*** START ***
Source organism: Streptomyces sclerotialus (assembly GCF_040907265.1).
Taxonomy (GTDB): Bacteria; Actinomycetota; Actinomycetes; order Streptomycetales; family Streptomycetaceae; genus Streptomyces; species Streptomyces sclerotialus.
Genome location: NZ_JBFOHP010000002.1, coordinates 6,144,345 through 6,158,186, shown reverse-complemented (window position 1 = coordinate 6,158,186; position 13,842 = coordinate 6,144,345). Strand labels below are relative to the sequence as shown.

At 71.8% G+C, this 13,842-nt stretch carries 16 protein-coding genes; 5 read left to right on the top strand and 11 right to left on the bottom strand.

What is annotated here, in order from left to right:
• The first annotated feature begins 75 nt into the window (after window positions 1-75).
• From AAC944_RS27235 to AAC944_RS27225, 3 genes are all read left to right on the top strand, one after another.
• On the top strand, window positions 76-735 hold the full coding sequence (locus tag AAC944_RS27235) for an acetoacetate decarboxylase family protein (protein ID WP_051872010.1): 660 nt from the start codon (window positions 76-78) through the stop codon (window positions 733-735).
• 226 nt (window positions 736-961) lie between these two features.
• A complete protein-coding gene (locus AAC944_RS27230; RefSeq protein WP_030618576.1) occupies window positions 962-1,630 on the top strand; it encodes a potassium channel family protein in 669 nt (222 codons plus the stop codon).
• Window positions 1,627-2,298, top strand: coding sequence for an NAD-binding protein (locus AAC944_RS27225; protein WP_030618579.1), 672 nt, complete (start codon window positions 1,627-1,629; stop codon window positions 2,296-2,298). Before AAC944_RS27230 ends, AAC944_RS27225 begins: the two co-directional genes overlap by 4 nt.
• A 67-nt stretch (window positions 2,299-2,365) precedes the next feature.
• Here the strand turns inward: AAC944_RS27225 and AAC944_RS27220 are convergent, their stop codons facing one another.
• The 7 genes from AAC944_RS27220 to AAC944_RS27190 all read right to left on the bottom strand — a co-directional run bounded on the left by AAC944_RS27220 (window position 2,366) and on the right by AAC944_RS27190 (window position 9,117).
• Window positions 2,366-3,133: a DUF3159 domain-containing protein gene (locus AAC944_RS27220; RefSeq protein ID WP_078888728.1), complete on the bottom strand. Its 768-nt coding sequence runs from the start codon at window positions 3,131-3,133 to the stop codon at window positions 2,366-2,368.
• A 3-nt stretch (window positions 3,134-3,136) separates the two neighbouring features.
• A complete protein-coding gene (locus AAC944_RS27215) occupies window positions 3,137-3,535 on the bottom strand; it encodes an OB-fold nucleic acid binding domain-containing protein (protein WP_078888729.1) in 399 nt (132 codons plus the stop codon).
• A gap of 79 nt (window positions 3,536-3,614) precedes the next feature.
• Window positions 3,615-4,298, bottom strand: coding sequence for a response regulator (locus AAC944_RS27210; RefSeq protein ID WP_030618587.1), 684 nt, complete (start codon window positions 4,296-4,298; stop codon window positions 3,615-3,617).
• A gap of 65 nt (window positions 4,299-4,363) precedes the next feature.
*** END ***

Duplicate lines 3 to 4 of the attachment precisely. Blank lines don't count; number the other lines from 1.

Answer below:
Genome location: NZ_JBFOHP010000002.1, coordinates 6,144,345 through 6,158,186, shown reverse-complemented (window position 1 = coordinate 6,158,186; position 13,842 = coordinate 6,144,345). Strand labels below are relative to the sequence as shown.

At 71.8% G+C, this 13,842-nt stretch carries 16 protein-coding genes; 5 read left to right on the top strand and 11 right to left on the bottom strand.